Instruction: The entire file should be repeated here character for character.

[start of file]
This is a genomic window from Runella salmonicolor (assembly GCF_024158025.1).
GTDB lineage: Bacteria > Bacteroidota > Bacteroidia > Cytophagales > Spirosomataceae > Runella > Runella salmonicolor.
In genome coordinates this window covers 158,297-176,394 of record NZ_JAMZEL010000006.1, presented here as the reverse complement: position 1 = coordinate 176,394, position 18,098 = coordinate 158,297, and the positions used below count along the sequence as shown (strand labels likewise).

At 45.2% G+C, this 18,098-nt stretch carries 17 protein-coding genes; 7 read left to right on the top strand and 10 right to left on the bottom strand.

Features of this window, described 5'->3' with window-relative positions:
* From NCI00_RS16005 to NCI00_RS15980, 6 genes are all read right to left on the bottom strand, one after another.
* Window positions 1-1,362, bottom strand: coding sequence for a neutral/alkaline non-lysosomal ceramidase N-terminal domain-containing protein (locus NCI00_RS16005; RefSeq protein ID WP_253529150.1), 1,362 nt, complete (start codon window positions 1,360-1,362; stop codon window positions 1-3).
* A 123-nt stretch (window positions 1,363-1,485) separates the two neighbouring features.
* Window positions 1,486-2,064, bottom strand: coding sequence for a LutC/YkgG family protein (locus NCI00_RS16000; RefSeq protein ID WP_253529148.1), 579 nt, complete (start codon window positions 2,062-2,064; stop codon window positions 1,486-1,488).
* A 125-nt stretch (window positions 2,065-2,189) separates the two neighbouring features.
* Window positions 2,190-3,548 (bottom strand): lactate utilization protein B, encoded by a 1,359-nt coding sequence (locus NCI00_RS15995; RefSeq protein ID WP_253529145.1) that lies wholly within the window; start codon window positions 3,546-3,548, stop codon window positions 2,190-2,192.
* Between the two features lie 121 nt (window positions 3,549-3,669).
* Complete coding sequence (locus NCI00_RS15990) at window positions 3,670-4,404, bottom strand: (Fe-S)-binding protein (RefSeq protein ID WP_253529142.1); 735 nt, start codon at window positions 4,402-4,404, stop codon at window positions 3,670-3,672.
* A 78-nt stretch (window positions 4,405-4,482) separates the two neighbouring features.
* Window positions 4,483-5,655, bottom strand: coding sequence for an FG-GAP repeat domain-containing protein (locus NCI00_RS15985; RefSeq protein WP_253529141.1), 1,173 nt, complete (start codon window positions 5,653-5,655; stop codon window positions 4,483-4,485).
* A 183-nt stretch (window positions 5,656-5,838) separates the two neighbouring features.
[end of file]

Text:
This is a genomic window from Runella salmonicolor (assembly GCF_024158025.1).
GTDB lineage: Bacteria > Bacteroidota > Bacteroidia > Cytophagales > Spirosomataceae > Runella > Runella salmonicolor.
In genome coordinates this window covers 158,297-176,394 of record NZ_JAMZEL010000006.1, presented here as the reverse complement: position 1 = coordinate 176,394, position 18,098 = coordinate 158,297, and the positions used below count along the sequence as shown (strand labels likewise).

At 45.2% G+C, this 18,098-nt stretch carries 17 protein-coding genes; 7 read left to right on the top strand and 10 right to left on the bottom strand.

Features of this window, described 5'->3' with window-relative positions:
* From NCI00_RS16005 to NCI00_RS15980, 6 genes are all read right to left on the bottom strand, one after another.
* Window positions 1-1,362, bottom strand: coding sequence for a neutral/alkaline non-lysosomal ceramidase N-terminal domain-containing protein (locus NCI00_RS16005; RefSeq protein ID WP_253529150.1), 1,362 nt, complete (start codon window positions 1,360-1,362; stop codon window positions 1-3).
* A 123-nt stretch (window positions 1,363-1,485) separates the two neighbouring features.
* Window positions 1,486-2,064, bottom strand: coding sequence for a LutC/YkgG family protein (locus NCI00_RS16000; RefSeq protein ID WP_253529148.1), 579 nt, complete (start codon window positions 2,062-2,064; stop codon window positions 1,486-1,488).
* A 125-nt stretch (window positions 2,065-2,189) separates the two neighbouring features.
* Window positions 2,190-3,548 (bottom strand): lactate utilization protein B, encoded by a 1,359-nt coding sequence (locus NCI00_RS15995; RefSeq protein ID WP_253529145.1) that lies wholly within the window; start codon window positions 3,546-3,548, stop codon window positions 2,190-2,192.
* Between the two features lie 121 nt (window positions 3,549-3,669).
* Complete coding sequence (locus NCI00_RS15990) at window positions 3,670-4,404, bottom strand: (Fe-S)-binding protein (RefSeq protein ID WP_253529142.1); 735 nt, start codon at window positions 4,402-4,404, stop codon at window positions 3,670-3,672.
* A 78-nt stretch (window positions 4,405-4,482) separates the two neighbouring features.
* Window positions 4,483-5,655, bottom strand: coding sequence for an FG-GAP repeat domain-containing protein (locus NCI00_RS15985; RefSeq protein WP_253529141.1), 1,173 nt, complete (start codon window positions 5,653-5,655; stop codon window positions 4,483-4,485).
* A 183-nt stretch (window positions 5,656-5,838) separates the two neighbouring features.